A Washington federal judge granted the District of Columbia summary judgment yesterday in a lawsuit challenging a 2010 law that banned the sale of cigar wrappers.
U.S. District Judge Robert Wilkins found that the National Tobacco Company LP, which sued the city last February over the law, didn’t have standing to challenge the law. During a hearing yesterday, Wilkins granted the city's motion and denied the cigar manufacturer's cross-motion for summary judgment.
National Tobacco makes the Zig Zag brand of tobacco rolling papers and, according to court filings, is the fourth largest producer of these "roll your own" products. The company claimed that as a result of the 2010 law, it had lost business with local sellers in the District.
Wilkins denied the city's motion to dismiss in September, but expressed doubts at the time that National Tobacco could survive a motion for summary judgment. He did dismiss some claims from the company's lawsuit, including a charge that that law conflicted with federal law. He also denied National Tobacco's motion for a preliminary injunction.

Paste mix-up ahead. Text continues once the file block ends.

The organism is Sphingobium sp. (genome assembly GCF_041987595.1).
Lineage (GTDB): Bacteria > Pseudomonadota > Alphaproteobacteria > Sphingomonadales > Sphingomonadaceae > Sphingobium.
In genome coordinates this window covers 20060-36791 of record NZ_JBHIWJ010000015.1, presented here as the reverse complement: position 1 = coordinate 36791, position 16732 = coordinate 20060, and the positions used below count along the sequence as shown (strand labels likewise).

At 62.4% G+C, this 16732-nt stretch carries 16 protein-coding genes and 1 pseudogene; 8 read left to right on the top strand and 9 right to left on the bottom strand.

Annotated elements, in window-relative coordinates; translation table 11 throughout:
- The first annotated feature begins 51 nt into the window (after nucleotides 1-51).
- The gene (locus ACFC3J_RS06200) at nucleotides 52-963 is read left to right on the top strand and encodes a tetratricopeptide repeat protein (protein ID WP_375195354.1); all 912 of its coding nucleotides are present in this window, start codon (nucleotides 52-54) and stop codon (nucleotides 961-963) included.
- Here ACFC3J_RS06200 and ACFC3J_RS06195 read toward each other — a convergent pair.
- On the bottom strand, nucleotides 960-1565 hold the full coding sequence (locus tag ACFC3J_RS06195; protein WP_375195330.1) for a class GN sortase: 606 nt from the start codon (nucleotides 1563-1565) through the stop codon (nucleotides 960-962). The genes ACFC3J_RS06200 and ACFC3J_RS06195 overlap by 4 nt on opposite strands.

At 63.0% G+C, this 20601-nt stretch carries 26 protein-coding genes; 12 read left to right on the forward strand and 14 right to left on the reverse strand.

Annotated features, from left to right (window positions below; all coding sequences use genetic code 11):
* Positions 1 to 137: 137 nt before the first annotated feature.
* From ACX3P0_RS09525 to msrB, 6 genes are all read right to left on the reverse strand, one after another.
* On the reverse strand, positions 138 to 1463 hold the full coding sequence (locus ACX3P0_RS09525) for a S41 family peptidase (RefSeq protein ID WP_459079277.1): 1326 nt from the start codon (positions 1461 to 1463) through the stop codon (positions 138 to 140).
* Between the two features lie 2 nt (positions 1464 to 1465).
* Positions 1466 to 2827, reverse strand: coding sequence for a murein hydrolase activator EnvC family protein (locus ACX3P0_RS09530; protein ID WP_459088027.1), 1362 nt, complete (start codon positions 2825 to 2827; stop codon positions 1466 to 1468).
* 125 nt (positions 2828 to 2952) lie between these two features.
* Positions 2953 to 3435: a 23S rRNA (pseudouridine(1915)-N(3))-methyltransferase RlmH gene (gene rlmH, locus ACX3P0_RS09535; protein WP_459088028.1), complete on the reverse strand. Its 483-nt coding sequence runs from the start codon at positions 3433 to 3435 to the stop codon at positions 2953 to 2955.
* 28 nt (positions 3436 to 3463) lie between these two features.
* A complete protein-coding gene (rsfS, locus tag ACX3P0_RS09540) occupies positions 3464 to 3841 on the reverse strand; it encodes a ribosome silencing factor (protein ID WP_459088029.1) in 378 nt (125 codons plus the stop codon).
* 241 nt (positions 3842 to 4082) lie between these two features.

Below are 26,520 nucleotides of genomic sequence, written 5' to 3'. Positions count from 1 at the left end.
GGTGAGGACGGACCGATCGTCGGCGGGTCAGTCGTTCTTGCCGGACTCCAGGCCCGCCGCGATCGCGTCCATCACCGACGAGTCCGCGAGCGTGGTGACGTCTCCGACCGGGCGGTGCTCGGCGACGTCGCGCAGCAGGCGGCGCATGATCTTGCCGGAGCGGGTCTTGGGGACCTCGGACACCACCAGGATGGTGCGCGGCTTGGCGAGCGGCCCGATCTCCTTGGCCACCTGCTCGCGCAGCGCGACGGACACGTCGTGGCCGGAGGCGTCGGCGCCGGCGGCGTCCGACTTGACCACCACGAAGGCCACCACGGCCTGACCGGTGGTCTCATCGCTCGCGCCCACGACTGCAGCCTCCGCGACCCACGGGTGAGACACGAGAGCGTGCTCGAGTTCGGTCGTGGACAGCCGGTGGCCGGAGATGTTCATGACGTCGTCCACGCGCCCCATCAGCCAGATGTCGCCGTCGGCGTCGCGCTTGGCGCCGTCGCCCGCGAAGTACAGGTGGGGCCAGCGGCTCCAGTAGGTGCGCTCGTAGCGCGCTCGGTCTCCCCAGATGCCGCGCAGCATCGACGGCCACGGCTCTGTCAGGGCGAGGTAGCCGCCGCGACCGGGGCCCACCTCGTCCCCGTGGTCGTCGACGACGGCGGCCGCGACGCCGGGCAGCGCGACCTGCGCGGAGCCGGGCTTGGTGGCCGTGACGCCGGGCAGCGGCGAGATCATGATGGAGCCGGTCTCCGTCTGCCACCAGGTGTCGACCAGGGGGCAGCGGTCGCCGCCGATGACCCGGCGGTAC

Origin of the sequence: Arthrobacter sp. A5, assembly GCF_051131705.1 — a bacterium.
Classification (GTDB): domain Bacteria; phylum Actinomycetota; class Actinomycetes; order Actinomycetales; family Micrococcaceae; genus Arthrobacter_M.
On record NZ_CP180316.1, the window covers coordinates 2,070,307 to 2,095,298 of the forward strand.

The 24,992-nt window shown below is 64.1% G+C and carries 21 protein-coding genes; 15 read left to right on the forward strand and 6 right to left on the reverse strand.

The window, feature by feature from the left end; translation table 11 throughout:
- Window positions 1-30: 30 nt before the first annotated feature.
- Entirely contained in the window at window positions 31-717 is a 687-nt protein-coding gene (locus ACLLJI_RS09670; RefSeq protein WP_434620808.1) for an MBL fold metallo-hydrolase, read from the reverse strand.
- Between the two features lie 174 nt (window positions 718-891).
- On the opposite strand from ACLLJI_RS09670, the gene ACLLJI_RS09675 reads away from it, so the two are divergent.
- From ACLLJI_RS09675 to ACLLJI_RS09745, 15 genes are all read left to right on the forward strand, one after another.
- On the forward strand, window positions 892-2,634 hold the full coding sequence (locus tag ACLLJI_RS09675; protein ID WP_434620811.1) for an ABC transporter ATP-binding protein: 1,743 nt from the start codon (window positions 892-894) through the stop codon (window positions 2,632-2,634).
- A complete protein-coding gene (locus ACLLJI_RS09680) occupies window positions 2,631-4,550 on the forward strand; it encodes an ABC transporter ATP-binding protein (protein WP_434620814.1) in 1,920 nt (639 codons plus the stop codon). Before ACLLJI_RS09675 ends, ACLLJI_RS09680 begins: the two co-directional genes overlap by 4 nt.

The city had argued that because National Tobacco wasn't a direct seller, it didn't have standing to challenge the law because it would never be directly hurt by enforcement. National Tobacco had argued that it did have standing to sue over a law that would affect its "downstream" seller or consumer.
The company, in moving for summary judgment, claimed that the law violated the due process clause of the U.S. Constitution because it didn't have a valid penalty provision and was unclear about the consequences of violating the law. The city countered that the law clearly spelled out the penalties and "plainly" banned the sale of the cigar wrappers.
Wilkins didn't issue a written opinion, but announced his decision yesterday after hearing arguments.
A spokesman for the city's Office of the Attorney General declined to comment. The company's lead counsel, Raymond Castello of Shaub, Ahmuty, Citrin & Spratt in New York, could not be reached for comment today.